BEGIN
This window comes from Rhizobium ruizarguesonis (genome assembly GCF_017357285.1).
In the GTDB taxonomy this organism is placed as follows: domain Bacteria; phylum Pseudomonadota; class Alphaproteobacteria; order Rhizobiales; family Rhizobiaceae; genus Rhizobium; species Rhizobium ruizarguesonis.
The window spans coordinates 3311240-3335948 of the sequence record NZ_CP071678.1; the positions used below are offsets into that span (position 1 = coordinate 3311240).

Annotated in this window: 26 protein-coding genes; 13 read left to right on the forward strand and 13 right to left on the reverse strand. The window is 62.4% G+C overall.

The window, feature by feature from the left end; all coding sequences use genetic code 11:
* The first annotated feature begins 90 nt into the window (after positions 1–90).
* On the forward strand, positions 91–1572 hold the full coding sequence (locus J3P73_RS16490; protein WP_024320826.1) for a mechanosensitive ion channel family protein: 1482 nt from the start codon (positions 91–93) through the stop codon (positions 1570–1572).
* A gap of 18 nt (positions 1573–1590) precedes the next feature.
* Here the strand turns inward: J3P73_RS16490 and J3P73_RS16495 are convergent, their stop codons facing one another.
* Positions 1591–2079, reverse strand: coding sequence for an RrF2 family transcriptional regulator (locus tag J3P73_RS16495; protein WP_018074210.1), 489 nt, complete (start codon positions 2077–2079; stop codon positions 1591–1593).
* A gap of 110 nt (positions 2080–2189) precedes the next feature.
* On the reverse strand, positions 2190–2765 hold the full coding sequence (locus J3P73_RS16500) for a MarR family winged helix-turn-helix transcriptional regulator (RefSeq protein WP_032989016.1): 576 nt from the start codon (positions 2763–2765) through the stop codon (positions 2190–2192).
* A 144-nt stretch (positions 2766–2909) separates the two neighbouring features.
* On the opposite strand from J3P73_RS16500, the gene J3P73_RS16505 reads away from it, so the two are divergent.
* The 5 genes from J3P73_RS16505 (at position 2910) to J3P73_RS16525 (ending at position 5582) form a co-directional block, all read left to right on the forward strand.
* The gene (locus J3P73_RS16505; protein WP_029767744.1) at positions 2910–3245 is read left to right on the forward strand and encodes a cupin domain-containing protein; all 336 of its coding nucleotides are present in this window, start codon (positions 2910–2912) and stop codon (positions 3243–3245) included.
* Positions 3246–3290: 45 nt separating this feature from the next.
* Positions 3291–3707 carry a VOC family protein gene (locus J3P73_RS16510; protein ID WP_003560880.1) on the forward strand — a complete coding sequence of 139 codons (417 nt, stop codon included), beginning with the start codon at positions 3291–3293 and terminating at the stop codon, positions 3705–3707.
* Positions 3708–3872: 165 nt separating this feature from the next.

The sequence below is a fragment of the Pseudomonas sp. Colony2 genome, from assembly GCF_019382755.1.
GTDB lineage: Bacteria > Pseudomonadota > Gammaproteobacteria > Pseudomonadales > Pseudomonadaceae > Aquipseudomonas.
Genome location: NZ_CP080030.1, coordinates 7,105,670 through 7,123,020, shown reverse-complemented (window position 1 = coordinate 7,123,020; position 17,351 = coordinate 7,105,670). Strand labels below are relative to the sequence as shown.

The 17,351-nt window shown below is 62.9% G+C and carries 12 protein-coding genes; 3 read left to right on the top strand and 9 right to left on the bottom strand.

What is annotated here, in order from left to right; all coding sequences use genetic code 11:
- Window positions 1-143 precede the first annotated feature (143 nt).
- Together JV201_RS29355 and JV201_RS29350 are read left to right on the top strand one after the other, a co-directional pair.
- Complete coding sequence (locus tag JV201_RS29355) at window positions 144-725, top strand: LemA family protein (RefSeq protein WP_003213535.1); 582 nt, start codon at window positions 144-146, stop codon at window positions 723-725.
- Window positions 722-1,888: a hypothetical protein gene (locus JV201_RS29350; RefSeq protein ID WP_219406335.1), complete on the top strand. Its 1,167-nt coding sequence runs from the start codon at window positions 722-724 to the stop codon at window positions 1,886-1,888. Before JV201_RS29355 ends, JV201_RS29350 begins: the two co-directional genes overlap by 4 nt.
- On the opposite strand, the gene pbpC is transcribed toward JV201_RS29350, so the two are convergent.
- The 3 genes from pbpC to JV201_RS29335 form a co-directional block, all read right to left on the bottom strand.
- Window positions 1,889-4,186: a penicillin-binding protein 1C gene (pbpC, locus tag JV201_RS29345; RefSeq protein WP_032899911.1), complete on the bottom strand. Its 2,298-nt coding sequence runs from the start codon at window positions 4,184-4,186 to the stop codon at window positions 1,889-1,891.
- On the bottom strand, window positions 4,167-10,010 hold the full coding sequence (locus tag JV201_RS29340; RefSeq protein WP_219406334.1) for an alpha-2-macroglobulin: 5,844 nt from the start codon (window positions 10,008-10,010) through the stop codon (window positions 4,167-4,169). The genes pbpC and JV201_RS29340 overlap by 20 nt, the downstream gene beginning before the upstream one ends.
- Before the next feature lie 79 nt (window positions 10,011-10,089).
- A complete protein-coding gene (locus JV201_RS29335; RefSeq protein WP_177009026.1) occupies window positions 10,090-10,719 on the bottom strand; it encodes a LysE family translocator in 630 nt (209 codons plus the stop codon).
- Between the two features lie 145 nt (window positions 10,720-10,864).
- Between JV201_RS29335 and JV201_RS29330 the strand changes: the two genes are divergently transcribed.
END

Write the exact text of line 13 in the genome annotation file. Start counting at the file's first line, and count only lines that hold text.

* A 144-nt stretch (positions 2766–2909) separates the two neighbouring features.